It is time to play the age old game, construct a cabinet. Gordon Brown will have considerable leeway. The only person forced upon him will be the Deputy Leader, whom he has promised to accomodate, presumably reasoning that anyone with the least chance of being elected is acceptable to him.
The Chancellor's job will be vacant, as will the post of Home Secretary. The Deputy PM, while undetermined, will certainly be someone new. Unless it is Harriet Harman (or, theoretically, John Cruddas, but it won't be), it will be someone already in the cabinet.
In addition to Blair, Prescott and Reid, whom we know are going, we can be reasonably confident that Lord Falconer, Tessa Jowell, and Patricia Hewitt will be fired. Jacqui Smith and Hazel Blears will not be kept in their current roles, but both may stay in the cabinet - indeed, in the case of Hazel Blears this is extremely probable. Margaret Beckett is quite likely to go, as are Ruth Kelly and Hilary Armstrong. So, without Brown having to be especially ruthless, around a third of cabinet will go. This includes all the top offices, except Leader of the House, being almost automatically vacated.
So who will be going up? Douglas Alexander, Des Browne and Alistair Darling are all Brownites likely to move up. Jack Straw will probably move to a departmental role. Hillary Benn, Alan Johnson, and David Miliband are well thought of and have, perhaps, earned promotion. Benn is especially likely to move up. Peter Hain may also earn a front rank post.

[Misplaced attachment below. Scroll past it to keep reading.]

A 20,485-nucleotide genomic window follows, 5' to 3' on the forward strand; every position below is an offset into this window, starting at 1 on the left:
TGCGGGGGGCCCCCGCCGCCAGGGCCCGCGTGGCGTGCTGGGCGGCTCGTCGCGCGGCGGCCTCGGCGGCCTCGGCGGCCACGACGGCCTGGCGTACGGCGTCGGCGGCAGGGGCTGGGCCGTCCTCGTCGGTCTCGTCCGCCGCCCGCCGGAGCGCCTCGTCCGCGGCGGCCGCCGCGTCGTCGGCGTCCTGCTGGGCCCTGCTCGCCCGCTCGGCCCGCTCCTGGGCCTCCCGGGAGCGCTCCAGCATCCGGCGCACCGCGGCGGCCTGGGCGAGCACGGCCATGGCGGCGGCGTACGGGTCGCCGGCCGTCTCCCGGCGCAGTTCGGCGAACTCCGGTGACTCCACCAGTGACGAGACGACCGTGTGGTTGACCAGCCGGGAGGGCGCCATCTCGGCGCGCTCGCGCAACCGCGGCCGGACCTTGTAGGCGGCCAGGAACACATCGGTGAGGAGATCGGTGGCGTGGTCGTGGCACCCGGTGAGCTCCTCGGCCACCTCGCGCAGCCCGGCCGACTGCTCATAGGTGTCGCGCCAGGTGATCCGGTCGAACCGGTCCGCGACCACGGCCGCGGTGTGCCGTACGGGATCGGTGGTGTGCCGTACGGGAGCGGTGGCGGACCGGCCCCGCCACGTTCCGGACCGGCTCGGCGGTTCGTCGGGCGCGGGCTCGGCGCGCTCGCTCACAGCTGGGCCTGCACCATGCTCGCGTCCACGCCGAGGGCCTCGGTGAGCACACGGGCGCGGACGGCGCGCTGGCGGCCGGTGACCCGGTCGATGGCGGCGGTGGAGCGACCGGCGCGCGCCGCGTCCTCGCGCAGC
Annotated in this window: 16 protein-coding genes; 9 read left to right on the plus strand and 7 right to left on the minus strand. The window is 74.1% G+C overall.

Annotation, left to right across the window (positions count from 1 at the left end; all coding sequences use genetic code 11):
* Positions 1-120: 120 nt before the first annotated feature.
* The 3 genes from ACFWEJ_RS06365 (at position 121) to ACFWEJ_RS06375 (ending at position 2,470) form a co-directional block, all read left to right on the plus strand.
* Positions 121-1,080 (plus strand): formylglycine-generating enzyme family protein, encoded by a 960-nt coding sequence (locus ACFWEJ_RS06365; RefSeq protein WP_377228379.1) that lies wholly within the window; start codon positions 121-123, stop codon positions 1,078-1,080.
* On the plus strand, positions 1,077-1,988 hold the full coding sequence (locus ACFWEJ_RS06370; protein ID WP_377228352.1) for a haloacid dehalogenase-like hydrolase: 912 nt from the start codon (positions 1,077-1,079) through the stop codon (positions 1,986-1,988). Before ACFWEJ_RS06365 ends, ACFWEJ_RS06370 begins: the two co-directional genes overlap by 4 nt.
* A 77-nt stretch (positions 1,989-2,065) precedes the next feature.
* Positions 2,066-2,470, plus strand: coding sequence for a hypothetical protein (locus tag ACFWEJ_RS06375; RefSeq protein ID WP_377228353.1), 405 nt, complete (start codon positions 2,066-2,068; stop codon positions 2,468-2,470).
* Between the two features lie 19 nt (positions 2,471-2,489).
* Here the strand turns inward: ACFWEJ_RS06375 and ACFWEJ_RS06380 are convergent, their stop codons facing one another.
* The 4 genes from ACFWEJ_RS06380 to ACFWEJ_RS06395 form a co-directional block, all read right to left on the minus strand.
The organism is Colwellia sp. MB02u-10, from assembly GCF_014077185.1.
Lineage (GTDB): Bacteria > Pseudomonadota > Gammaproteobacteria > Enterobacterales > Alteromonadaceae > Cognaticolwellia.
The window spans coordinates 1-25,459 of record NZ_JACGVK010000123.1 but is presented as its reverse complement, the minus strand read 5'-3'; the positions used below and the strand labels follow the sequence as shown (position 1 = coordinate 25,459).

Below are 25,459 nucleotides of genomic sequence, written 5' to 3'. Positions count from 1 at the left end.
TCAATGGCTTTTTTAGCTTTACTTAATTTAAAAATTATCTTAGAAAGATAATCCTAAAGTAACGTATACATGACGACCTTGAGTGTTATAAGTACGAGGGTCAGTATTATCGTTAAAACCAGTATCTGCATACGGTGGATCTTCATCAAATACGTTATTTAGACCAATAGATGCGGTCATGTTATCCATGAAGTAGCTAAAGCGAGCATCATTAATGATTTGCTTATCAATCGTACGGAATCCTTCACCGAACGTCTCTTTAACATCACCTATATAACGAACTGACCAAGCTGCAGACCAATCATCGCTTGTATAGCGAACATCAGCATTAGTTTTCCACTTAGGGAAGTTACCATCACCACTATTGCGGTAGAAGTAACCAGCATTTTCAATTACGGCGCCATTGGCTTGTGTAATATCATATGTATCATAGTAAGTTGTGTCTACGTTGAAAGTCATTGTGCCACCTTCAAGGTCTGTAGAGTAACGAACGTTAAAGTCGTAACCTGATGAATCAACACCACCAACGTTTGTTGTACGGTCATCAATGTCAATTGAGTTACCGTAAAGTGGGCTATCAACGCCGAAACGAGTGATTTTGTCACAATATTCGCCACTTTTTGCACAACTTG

Harriet Harman and Nick Brown will return to the cabinet, and key Brown lieutenants Ed Balls and Ed Miliband will join them.
The key decision is this: who gets to pretend they are Chancellor. Brown, of course, will stay in control of the Treasury, but someone has to have the job in theory. No PM since Gladstone has appointed himself as Chancellor: though Lord Salisbury was Foreign Secretary and Winston Churchill was Secretary of War.
The most obvious candidates are Jack Straw, Alistair Darling, and Ed Balls. Balls is the one Brown most trusts, but he will probably have to earn his spurs in another role first. Straw has held both the other Great Offices of State, and while he was not distinguished in either, nor was he disastrous. Alistair Darling is the safest choice, but he is Scottish and (unlike Tony Blair) sits for a Scottish constituency and has a Scottish accent. Brown has, apparently, been advised that putting a fellow Scot in such a high profile job would be damaging to the government's image. Constitutionally, this is preposterous. The Chancellor is as much Chancellor of Scotland as he is of England - something which does not apply to Darling's current role (Trade & Industry) or his previous post as Transport Secretary. He could, apparently, be Home Secretary, another post with almost no English responsibilities, but not Chancellor. The retiring Home Secretary for England is, of course, Scottish, and has been Health Secretary for England in the past.
If Brown, by virtue of personally sitting for a Scottish seat, feels more vulnerable to the West Lothian Question than Blair has done, then Chancellor is actually a very good job for Alistair Darling, and Home Secretary is the one he should be kept out of at all costs. Leader of the Commons and Foreign Secretary are also perfectly appropriate, though Foreign Secretary is thought to have Hillary Benn's name on it.